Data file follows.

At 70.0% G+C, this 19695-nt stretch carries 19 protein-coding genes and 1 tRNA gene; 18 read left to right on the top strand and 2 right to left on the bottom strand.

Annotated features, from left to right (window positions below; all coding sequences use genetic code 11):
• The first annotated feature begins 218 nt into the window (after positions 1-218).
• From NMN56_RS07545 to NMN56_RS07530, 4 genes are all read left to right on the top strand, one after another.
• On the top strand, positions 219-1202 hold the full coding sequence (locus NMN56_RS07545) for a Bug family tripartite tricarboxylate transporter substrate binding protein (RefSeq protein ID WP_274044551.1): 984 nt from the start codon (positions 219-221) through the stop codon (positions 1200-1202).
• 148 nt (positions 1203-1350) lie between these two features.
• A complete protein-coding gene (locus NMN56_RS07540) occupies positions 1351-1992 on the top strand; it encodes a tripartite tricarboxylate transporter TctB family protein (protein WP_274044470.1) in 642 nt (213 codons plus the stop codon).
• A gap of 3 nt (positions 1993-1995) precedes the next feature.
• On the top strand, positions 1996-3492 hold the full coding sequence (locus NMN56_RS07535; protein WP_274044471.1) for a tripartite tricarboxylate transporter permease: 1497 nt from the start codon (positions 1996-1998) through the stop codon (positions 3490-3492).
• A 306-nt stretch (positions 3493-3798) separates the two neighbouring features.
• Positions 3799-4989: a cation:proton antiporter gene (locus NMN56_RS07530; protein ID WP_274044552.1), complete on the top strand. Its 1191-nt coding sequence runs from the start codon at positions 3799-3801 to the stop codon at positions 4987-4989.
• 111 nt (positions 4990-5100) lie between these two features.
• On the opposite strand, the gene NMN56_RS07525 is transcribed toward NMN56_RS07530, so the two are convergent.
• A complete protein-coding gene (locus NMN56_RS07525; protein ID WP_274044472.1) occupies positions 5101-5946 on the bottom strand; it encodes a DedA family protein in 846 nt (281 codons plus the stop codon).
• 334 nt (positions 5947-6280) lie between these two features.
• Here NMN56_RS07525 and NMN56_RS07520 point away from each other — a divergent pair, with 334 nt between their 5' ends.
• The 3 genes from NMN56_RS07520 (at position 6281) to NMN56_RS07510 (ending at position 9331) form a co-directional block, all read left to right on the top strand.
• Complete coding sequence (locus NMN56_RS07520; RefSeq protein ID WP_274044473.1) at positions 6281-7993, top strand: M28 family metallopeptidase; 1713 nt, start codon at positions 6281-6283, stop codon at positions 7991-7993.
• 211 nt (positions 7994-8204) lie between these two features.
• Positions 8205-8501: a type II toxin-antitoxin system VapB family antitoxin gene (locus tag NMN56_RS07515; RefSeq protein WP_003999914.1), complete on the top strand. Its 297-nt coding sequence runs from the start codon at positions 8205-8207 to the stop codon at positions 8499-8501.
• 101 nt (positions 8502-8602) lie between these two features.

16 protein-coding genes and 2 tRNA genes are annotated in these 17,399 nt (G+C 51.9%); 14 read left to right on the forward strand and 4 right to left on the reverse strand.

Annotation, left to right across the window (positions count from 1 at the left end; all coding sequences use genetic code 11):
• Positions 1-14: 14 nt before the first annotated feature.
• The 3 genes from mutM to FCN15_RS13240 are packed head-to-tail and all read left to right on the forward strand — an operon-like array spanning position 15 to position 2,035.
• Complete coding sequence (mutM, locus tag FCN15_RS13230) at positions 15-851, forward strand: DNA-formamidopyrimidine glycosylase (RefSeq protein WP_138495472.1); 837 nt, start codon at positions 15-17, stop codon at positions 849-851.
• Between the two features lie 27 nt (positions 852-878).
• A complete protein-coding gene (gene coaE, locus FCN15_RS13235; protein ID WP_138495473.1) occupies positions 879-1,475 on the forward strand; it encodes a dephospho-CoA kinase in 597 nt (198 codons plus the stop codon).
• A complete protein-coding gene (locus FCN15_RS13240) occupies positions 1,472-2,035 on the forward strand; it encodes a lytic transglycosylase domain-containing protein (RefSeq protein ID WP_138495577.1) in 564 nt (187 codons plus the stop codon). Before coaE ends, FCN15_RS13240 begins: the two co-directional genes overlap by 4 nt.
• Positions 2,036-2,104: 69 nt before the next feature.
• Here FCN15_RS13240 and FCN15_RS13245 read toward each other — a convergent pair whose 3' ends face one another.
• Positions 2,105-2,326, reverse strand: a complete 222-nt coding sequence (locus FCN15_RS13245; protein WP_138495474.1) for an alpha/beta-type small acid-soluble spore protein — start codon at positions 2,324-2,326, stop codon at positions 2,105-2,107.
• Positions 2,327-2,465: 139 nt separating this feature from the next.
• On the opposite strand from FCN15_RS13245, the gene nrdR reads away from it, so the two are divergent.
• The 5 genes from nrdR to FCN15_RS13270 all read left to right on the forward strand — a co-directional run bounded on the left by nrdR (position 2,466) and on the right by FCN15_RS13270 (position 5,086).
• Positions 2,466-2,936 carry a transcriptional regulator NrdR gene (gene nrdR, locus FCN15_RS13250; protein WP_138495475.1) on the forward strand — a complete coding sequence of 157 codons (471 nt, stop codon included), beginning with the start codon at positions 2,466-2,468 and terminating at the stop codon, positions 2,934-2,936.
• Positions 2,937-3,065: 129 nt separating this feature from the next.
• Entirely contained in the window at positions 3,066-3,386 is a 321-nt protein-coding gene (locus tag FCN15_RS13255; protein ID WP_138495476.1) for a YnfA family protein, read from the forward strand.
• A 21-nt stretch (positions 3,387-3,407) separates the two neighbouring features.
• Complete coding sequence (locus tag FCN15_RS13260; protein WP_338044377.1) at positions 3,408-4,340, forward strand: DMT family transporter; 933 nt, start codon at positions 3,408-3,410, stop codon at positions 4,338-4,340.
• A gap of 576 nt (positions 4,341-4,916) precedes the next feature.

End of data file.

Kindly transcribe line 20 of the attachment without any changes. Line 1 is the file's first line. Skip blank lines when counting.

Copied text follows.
• Positions 8205-8501: a type II toxin-antitoxin system VapB family antitoxin gene (locus tag NMN56_RS07515; RefSeq protein WP_003999914.1), complete on the top strand. Its 297-nt coding sequence runs from the start codon at positions 8205-8207 to the stop codon at positions 8499-8501.